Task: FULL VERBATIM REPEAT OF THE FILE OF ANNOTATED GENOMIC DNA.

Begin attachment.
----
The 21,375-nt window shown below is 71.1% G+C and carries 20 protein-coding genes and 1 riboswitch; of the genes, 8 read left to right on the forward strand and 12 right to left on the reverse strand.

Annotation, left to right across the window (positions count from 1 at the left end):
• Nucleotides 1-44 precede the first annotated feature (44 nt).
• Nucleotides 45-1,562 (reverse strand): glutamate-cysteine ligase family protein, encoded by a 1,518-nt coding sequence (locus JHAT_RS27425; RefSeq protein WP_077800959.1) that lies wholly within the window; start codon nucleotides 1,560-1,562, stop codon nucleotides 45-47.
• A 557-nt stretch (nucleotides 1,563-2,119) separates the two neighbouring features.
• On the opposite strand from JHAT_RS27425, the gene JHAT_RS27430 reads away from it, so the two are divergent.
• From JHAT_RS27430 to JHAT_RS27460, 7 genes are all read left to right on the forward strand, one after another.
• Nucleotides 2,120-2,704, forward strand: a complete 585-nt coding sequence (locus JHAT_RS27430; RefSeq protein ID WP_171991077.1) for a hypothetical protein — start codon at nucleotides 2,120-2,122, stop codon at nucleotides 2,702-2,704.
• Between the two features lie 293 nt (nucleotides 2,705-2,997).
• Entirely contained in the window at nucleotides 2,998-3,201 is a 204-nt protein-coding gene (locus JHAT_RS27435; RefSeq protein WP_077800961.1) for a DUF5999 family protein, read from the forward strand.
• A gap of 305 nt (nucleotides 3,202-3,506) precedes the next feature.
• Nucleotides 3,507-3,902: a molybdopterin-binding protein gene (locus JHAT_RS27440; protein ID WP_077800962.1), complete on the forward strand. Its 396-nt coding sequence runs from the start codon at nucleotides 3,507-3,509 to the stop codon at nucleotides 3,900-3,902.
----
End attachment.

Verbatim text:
The 21,375-nt window shown below is 71.1% G+C and carries 20 protein-coding genes and 1 riboswitch; of the genes, 8 read left to right on the forward strand and 12 right to left on the reverse strand.

Annotation, left to right across the window (positions count from 1 at the left end):
• Nucleotides 1-44 precede the first annotated feature (44 nt).
• Nucleotides 45-1,562 (reverse strand): glutamate-cysteine ligase family protein, encoded by a 1,518-nt coding sequence (locus JHAT_RS27425; RefSeq protein WP_077800959.1) that lies wholly within the window; start codon nucleotides 1,560-1,562, stop codon nucleotides 45-47.
• A 557-nt stretch (nucleotides 1,563-2,119) separates the two neighbouring features.
• On the opposite strand from JHAT_RS27425, the gene JHAT_RS27430 reads away from it, so the two are divergent.
• From JHAT_RS27430 to JHAT_RS27460, 7 genes are all read left to right on the forward strand, one after another.
• Nucleotides 2,120-2,704, forward strand: a complete 585-nt coding sequence (locus JHAT_RS27430; RefSeq protein ID WP_171991077.1) for a hypothetical protein — start codon at nucleotides 2,120-2,122, stop codon at nucleotides 2,702-2,704.
• Between the two features lie 293 nt (nucleotides 2,705-2,997).
• Entirely contained in the window at nucleotides 2,998-3,201 is a 204-nt protein-coding gene (locus JHAT_RS27435; RefSeq protein WP_077800961.1) for a DUF5999 family protein, read from the forward strand.
• A gap of 305 nt (nucleotides 3,202-3,506) precedes the next feature.
• Nucleotides 3,507-3,902: a molybdopterin-binding protein gene (locus JHAT_RS27440; protein ID WP_077800962.1), complete on the forward strand. Its 396-nt coding sequence runs from the start codon at nucleotides 3,507-3,509 to the stop codon at nucleotides 3,900-3,902.